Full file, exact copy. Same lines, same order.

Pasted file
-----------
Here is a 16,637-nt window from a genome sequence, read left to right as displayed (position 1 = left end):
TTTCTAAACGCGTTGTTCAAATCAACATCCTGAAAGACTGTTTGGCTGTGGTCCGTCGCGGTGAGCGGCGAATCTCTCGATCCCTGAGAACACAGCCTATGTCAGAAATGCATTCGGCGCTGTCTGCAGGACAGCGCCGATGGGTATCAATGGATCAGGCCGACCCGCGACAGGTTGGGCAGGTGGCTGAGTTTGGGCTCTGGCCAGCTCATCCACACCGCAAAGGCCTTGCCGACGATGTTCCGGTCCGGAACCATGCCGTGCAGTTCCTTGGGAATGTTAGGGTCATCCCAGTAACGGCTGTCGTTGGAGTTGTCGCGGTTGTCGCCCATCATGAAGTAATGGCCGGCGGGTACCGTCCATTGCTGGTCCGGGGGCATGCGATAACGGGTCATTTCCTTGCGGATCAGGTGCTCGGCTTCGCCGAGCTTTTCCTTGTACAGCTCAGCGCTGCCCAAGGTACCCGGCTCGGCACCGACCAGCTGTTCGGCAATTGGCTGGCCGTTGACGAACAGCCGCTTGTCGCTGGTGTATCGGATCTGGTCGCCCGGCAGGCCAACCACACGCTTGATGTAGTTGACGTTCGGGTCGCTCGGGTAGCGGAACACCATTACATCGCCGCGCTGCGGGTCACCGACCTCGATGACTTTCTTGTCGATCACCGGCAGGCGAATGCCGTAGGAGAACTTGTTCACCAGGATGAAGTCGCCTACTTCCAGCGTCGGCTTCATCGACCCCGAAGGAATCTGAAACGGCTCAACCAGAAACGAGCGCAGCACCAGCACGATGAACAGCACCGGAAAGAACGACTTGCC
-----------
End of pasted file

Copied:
Here is a 16,637-nt window from a genome sequence, read left to right as displayed (position 1 = left end):
TTTCTAAACGCGTTGTTCAAATCAACATCCTGAAAGACTGTTTGGCTGTGGTCCGTCGCGGTGAGCGGCGAATCTCTCGATCCCTGAGAACACAGCCTATGTCAGAAATGCATTCGGCGCTGTCTGCAGGACAGCGCCGATGGGTATCAATGGATCAGGCCGACCCGCGACAGGTTGGGCAGGTGGCTGAGTTTGGGCTCTGGCCAGCTCATCCACACCGCAAAGGCCTTGCCGACGATGTTCCGGTCCGGAACCATGCCGTGCAGTTCCTTGGGAATGTTAGGGTCATCCCAGTAACGGCTGTCGTTGGAGTTGTCGCGGTTGTCGCCCATCATGAAGTAATGGCCGGCGGGTACCGTCCATTGCTGGTCCGGGGGCATGCGATAACGGGTCATTTCCTTGCGGATCAGGTGCTCGGCTTCGCCGAGCTTTTCCTTGTACAGCTCAGCGCTGCCCAAGGTACCCGGCTCGGCACCGACCAGCTGTTCGGCAATTGGCTGGCCGTTGACGAACAGCCGCTTGTCGCTGGTGTATCGGATCTGGTCGCCCGGCAGGCCAACCACACGCTTGATGTAGTTGACGTTCGGGTCGCTCGGGTAGCGGAACACCATTACATCGCCGCGCTGCGGGTCACCGACCTCGATGACTTTCTTGTCGATCACCGGCAGGCGAATGCCGTAGGAGAACTTGTTCACCAGGATGAAGTCGCCTACTTCCAGCGTCGGCTTCATCGACCCCGAAGGAATCTGAAACGGCTCAACCAGAAACGAGCGCAGCACCAGCACGATGAACAGCACCGGAAAGAACGACTTGCC